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Youth Beat

Europe Has Many Student Services

April 19, 1987|LUCY IZON | Izon is a Canadian travel journalist covering youth budget routes.

A major advantage in choosing Europe for your first foreign adventure is that many student-style travelers have already covered this area, so there are well-developed student and youth travel services.

For example, many countries and cities publish English-language brochures on student-style lodgings, youth discounts and other budget tips, such as how to use public transportation and where to find inexpensive meals.

In cities such as Copenhagen and Innsbruck, special lounges are provided in rail stations for young travelers.

Housing in Castles

In countries such as Germany and the Netherlands, some youth hostel accommodations can be found in castles; in Stockholm, you can find hostel accommodations on a ship in the harbor.

Young travelers are eligible for many transportation discounts, including reduced rates on point-to-point rail travel between European countries. These tickets, known as Transalpino or Eurotrain, are available through student and youth travel services and at some European rail stations.

Some cities have special welcome services to help young visitors on arrival. For example, Belgium's student travel service, ACOTRA, operates a welcome desk at the Brussels airport and provides a free reservation service.

Service in France

In Paris the AJF ( Accueil des Jeunes en France ) has more than 5,000 beds available year-round for young visitors. Many are in dormitory-style rooms in budget hotels or student residences. Some twin and single rooms also are available. The AJF will make a reservation for you while you wait. There is no service charge, but you must pay for your first night's lodging when you make the reservation. An AJF office is open seven days a week at the Gare du Nord (North Railway Station) arrival hall.

Tourist information offices are often in or near railway stations. Use the free maps and information they offer. Often you'll find details on self-guided walking tours.

Try to arrive in a city new to you early in the day. You'll have the greatest selection of budget accommodations. Youth hostels may close for several hours during the day, but often they have a room where you may leave your gear.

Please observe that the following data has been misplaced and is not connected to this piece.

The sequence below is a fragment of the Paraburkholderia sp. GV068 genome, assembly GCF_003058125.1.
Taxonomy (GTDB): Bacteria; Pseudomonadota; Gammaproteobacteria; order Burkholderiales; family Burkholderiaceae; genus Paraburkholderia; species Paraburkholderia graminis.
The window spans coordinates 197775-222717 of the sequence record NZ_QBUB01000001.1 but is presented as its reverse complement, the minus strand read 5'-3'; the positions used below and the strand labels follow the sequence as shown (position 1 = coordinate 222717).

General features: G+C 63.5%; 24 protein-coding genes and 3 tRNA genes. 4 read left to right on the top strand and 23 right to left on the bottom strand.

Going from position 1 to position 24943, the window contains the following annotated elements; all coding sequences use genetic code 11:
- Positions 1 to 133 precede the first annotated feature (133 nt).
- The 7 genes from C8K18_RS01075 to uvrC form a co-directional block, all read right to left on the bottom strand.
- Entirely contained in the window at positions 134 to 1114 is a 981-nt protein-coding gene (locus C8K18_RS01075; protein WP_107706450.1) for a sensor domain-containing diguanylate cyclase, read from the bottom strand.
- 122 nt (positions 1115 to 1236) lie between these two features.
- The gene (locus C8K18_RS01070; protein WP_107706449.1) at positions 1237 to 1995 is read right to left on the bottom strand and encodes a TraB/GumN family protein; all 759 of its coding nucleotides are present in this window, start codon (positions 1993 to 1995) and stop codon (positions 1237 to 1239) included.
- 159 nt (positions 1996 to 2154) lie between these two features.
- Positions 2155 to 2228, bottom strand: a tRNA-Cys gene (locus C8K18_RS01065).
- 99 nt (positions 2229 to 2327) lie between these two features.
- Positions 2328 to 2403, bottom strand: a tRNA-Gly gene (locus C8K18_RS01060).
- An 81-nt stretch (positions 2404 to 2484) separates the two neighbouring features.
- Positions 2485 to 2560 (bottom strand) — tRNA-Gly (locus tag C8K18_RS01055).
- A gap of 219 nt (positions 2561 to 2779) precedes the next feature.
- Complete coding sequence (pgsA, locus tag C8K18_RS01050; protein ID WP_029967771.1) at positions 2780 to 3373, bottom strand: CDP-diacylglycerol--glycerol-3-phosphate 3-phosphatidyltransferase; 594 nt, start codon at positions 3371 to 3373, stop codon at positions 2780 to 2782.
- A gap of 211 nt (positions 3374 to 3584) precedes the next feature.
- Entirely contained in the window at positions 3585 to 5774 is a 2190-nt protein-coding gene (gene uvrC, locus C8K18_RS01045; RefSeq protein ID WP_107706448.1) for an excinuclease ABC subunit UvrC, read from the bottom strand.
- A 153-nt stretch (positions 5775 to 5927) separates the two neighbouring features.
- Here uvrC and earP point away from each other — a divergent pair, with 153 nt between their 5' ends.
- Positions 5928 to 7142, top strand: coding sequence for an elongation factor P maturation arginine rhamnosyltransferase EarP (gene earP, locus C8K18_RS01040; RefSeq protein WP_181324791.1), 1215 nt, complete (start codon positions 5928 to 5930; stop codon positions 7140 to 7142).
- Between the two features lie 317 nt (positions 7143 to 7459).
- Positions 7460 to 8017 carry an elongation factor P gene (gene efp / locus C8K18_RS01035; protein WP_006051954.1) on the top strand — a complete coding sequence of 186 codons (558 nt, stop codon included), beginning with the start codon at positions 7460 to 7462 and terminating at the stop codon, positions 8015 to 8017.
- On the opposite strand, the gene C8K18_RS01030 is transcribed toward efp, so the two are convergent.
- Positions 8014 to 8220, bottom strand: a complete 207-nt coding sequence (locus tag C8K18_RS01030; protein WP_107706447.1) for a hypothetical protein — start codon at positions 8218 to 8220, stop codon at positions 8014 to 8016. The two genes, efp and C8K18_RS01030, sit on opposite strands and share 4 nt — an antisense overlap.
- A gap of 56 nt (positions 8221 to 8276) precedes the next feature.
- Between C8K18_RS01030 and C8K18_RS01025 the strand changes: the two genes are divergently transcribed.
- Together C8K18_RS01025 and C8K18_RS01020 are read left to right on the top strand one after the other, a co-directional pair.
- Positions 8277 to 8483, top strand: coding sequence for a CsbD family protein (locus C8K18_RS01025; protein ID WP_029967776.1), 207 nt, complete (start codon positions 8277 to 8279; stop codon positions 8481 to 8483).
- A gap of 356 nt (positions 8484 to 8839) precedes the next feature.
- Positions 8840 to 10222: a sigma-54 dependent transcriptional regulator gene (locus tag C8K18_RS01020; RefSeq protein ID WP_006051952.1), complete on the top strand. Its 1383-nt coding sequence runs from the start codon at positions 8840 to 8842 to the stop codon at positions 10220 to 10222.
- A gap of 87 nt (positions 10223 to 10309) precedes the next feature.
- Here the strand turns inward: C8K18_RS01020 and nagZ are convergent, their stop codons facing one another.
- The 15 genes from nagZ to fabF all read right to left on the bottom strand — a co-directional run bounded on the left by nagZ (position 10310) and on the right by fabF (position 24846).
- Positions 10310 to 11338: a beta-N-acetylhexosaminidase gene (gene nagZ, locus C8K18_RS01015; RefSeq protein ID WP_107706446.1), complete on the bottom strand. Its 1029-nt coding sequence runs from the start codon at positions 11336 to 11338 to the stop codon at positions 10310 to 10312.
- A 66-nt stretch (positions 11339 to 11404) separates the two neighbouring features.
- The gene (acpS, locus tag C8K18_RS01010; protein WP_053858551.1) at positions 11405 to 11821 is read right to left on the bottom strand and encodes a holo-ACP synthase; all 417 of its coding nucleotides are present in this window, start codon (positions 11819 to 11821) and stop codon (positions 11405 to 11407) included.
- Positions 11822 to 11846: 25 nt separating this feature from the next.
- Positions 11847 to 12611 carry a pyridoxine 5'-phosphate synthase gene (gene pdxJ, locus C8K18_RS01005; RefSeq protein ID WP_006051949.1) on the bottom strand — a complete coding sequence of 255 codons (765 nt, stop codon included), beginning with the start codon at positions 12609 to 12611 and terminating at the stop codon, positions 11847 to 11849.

Try to see a room before you part with your money. This isn't always possible if you are going to use services such as the AJF, but take a look when you have the opportunity. Make sure you understand the room rate: Sometimes extra charges are added for taxes, use of a hot shower or meals that must be paid for whether you want them or not.

Watch for restaurants used by local residents. Remember that areas around universities are usually good spots for inexpensive restaurants and lodgings.

Check for student or youth discounts at tourist sights even if a special rate is not indicated. Some major tourist sights are free to the public on certain days of the week (for example, the Louvre Museum on Sunday in Paris).

In Case You Get Lost

Get someone at your hotel to give you a card or write down the address of where you are staying. If you get lost you can show it to someone who may be able to point you in the right direction.

Ask at tourist offices about local festivals. Whether it's a small village gathering or the gigantic Oktoberfest, it's fun to join the party and a good way to meet residents. On holidays, transportation services may be packed. Seat reservations can be well worth the small fee.

Plan to spend some time outside city areas. Cycling in the Netherlands or Denmark, hiking in Switzerland or relaxing on a beach in Portugal can all be done on a student-style budget.

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